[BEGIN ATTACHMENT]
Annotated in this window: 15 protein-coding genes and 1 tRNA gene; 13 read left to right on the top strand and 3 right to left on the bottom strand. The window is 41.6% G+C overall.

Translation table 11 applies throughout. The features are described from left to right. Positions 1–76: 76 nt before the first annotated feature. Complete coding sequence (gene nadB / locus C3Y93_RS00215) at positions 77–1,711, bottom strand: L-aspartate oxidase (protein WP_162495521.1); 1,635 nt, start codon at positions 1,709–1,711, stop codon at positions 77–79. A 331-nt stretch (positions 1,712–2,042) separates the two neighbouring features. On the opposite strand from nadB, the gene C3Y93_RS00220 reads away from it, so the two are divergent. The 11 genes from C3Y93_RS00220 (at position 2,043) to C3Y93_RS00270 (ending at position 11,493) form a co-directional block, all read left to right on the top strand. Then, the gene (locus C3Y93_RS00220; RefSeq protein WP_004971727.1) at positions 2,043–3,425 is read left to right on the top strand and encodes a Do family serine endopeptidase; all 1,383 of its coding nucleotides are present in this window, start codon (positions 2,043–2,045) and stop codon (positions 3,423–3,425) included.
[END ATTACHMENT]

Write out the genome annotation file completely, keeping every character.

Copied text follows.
Annotated in this window: 15 protein-coding genes and 1 tRNA gene; 13 read left to right on the top strand and 3 right to left on the bottom strand. The window is 41.6% G+C overall.

Translation table 11 applies throughout. The features are described from left to right. Positions 1–76: 76 nt before the first annotated feature. Complete coding sequence (gene nadB / locus C3Y93_RS00215) at positions 77–1,711, bottom strand: L-aspartate oxidase (protein WP_162495521.1); 1,635 nt, start codon at positions 1,709–1,711, stop codon at positions 77–79. A 331-nt stretch (positions 1,712–2,042) separates the two neighbouring features. On the opposite strand from nadB, the gene C3Y93_RS00220 reads away from it, so the two are divergent. The 11 genes from C3Y93_RS00220 (at position 2,043) to C3Y93_RS00270 (ending at position 11,493) form a co-directional block, all read left to right on the top strand. Then, the gene (locus C3Y93_RS00220; RefSeq protein WP_004971727.1) at positions 2,043–3,425 is read left to right on the top strand and encodes a Do family serine endopeptidase; all 1,383 of its coding nucleotides are present in this window, start codon (positions 2,043–2,045) and stop codon (positions 3,423–3,425) included.